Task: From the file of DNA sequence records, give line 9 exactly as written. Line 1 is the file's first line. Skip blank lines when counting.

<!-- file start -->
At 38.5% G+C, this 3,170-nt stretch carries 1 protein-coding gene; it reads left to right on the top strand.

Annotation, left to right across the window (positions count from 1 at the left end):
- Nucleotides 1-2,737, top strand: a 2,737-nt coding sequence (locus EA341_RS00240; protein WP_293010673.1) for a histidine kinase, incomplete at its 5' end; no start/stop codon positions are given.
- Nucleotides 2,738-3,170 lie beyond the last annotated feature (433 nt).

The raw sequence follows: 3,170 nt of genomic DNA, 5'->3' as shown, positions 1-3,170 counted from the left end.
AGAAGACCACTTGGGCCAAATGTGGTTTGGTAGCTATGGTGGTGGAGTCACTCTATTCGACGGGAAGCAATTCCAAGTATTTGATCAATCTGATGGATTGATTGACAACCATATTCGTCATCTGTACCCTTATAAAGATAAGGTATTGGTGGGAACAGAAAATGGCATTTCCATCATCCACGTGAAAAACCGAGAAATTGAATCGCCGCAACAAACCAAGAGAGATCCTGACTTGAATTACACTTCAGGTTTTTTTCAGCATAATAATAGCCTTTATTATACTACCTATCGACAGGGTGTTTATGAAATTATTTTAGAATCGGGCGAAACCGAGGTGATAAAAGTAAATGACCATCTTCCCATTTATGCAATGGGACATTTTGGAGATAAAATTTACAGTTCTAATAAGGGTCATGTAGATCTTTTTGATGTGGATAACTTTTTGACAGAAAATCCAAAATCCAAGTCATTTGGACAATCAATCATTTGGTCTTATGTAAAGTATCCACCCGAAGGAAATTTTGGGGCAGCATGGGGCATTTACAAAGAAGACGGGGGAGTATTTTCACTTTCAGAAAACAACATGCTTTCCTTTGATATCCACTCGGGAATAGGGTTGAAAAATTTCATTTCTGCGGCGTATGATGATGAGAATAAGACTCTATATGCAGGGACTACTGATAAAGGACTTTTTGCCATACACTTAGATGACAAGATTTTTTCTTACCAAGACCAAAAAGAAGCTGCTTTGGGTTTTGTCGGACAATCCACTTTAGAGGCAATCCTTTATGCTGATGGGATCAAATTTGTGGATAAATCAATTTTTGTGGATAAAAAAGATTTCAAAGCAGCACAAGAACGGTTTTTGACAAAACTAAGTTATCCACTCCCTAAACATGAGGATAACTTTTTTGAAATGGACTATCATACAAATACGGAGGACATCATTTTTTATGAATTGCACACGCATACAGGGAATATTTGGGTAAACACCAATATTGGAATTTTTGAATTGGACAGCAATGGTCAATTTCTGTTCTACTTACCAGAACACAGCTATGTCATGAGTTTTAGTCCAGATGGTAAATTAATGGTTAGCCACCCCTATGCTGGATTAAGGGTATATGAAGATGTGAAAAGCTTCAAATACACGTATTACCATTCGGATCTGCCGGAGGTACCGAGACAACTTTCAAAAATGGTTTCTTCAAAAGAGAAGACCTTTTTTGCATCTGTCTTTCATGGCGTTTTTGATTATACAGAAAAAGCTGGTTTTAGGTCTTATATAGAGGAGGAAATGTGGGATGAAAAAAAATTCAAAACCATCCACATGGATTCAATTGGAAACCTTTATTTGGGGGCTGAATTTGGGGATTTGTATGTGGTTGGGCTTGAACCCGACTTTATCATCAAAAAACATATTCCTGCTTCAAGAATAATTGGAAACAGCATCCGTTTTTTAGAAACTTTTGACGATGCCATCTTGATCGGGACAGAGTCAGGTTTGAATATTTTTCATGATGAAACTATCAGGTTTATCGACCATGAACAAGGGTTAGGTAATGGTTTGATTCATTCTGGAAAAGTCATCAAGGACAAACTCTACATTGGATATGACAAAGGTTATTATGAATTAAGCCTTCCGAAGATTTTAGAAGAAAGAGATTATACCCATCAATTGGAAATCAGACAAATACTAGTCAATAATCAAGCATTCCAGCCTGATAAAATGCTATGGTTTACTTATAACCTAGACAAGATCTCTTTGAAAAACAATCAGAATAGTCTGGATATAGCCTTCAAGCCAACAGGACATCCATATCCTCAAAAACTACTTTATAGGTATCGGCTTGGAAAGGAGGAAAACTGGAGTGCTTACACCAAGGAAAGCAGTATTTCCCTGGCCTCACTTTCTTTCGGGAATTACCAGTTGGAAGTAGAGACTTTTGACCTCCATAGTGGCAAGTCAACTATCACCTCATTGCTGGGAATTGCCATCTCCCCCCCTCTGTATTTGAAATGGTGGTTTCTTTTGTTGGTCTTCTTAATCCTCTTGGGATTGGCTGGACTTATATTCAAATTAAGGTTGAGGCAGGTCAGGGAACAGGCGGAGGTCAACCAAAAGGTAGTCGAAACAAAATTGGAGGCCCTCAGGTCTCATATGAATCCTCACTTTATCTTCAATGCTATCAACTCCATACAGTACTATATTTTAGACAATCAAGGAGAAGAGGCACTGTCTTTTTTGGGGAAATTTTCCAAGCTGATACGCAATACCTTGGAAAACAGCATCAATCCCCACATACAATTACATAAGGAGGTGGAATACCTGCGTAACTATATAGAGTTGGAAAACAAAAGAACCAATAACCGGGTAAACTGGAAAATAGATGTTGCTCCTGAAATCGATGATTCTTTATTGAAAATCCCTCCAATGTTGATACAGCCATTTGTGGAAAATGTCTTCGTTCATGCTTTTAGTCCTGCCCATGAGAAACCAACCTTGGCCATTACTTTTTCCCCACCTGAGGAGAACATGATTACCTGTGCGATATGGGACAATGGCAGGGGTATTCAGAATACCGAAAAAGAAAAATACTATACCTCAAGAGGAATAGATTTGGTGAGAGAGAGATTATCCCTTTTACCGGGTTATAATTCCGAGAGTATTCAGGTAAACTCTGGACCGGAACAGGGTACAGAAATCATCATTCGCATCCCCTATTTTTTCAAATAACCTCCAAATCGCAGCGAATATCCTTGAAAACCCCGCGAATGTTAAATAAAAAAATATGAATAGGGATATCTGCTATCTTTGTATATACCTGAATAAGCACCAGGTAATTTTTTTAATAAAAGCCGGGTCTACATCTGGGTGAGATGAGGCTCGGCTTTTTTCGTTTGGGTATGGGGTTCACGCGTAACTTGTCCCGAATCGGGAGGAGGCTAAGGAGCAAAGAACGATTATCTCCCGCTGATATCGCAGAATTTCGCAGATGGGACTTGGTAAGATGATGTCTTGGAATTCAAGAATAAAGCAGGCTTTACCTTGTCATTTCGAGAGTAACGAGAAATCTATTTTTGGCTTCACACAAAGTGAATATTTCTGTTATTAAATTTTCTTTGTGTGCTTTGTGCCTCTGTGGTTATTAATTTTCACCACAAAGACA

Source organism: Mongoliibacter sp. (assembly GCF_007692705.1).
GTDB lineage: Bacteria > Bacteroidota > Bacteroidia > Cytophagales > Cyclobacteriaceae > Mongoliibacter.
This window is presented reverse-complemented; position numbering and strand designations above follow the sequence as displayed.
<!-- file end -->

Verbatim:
This window is presented reverse-complemented; position numbering and strand designations above follow the sequence as displayed.